Major programs undertaken by LoveLight have included Traveling Playground, Study Buddies, and our summer program, which has provided over 57,000 nutritious lunches prepared at a local church kitchen by staff and volunteers for children living in lower-income neighborhoods in the Kent area. In addition to the immediate physical benefits to the children, the summer lunch program, supported financially by USDA and the Ohio Department of Education, promotes healthful eating habits and a sense of community within the respective neighborhoods as well as bringing individuals and groups together in a wonderful display of community service. As resources have permitted, activities have also been provided for the children. Following is a condensed description of one summer site supervisor’s activities, which included reading, art, crafts, games, drama, planting flowers, and water play.
“Playing group activities such as volleyball, soccer, and kick ball have been among some of the children's favorite activities and provided many opportunities to utilize their gross motor skills.
The children also used their problem solving skills when we created homemade play dough. They used flour, water, and oil to create the play dough but had to use their sense of touch to know if more or less of an ingredient was used or needed. The children really seemed to enjoy this activity. I gave them multiple opportunities to do this activity and then we experimented with the colors that could be created when we added food coloring to the play dough mixtures. The children discovered they could create orange, purple, brown, and etc through mixing certain colors.
I worked with the children to have them look at the variety of culture and customs through our discussion about different beliefs that we may hold and the children were given the opportunities to create self portraits using paper plates and a variety of materials including fabrics, crayons, markers, glue, glitter, etc. This gave the children an opportunity to look at the similarities and differences that we have that make us unique.
I also worked with the children to understand our uniqueness through reading them a Native American story about this subject that used animals to depict the differences. The main character was a wise old turtle and I rescued a turtle off the road and brought it in to enhance the children's interest in the story. The story also led into a discussion about endangered species (the box turtle) and the importance of returning animals back into their natural habitats. The children were given an opportunity to create their own turtles in a craft. The turtles they created reinforced the uniqueness of their ideas.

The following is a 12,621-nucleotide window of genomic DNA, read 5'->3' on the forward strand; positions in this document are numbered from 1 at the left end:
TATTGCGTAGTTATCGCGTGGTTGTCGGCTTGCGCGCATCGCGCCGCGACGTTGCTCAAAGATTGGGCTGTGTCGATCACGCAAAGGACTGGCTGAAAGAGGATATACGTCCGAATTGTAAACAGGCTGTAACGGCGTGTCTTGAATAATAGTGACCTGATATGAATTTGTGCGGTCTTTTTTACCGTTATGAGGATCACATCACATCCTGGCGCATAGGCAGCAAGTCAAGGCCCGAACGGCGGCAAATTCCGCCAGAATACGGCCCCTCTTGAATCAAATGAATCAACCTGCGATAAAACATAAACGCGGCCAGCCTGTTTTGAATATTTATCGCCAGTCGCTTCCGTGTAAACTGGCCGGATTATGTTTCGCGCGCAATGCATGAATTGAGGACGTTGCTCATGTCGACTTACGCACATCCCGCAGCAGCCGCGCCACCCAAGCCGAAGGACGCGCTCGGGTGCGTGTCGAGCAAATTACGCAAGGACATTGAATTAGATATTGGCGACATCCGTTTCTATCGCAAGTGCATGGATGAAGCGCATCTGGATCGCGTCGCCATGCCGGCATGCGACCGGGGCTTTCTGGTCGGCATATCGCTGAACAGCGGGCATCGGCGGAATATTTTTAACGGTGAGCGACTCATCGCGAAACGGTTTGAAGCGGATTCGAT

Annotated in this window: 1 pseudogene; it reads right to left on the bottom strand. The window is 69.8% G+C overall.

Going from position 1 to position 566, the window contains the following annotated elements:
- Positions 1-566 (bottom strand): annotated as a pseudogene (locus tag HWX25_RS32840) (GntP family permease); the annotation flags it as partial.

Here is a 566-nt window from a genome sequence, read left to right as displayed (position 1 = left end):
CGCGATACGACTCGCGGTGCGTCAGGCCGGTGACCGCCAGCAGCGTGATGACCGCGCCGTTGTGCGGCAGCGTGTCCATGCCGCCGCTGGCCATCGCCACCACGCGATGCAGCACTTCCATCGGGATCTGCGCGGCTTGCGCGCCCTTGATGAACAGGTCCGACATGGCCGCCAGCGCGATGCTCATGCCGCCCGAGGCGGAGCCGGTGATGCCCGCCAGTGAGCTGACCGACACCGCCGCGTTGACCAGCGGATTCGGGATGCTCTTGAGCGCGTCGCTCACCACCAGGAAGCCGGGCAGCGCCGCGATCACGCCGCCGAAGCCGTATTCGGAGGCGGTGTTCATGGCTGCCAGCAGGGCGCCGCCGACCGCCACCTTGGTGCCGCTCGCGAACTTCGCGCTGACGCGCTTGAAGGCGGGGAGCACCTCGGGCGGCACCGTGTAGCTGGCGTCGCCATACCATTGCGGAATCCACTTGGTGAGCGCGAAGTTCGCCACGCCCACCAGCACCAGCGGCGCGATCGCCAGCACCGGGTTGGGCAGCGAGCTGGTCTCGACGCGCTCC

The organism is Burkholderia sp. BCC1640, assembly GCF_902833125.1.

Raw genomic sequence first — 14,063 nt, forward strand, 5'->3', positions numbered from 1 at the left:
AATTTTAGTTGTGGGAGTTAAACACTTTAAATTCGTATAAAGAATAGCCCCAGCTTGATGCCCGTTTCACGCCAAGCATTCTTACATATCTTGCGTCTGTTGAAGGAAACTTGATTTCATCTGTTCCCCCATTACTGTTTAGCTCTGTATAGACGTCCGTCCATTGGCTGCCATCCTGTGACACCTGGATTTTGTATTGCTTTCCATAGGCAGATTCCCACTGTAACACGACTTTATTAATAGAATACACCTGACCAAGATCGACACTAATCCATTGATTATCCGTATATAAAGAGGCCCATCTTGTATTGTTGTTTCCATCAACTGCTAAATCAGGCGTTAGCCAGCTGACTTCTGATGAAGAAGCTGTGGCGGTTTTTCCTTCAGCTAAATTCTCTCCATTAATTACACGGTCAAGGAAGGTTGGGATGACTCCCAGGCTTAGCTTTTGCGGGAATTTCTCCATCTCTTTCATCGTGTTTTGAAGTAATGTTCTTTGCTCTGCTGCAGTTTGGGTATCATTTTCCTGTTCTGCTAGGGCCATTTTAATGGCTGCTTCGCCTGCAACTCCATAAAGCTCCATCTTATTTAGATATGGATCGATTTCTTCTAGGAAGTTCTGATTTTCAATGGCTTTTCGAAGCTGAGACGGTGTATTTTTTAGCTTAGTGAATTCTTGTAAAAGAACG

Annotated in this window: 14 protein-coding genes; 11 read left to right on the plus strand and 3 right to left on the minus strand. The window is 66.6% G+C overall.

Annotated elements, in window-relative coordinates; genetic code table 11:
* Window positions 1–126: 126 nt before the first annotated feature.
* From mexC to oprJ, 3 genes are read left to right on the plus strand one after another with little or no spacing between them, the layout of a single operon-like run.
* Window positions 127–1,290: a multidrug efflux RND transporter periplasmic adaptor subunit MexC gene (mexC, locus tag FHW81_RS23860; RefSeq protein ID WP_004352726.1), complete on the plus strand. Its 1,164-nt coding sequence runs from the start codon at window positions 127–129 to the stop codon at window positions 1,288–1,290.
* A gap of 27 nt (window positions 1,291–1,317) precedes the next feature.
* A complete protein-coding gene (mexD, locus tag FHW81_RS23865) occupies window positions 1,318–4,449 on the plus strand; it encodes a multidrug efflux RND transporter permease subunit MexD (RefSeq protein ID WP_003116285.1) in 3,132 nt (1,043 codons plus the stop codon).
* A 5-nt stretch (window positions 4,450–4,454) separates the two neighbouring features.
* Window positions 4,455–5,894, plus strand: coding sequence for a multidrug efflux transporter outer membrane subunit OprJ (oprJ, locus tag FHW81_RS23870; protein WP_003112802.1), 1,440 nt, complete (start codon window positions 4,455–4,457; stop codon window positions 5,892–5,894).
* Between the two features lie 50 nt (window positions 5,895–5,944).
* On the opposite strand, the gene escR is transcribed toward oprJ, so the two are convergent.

The children at one of the sites worked on a play the last three weeks of the program. They chose the play, the characters they wanted to play, and created the props. The children gained a deep interest in reading and practicing their parts for the play. The majority of the children who participated in the play also finished the readers’ challenge. I brought in materials so that they could create a piñata for their readers’ celebration on the last day of the program.
The children at another site really expressed to me their enjoyment of painting. I gave them many opportunities to paint and use my materials to create their unique works of art. Some of the children enjoyed reading the books or having books read to them while they did the art activities.
The children seemed to enjoy board games and checkers. The children really enjoyed playing Monopoly. It was interesting to see the children use basic math skills to play the game. Older children helped the younger children to count their spaces and the money they need to pay or buy property.
Another game the children enjoyed playing was my Bop-it. This game used music rhythms and instructions to have the children to think and do what the machine told them to do on beat. It was really amazing to see how many of the children progressed and enjoyed playing the game.”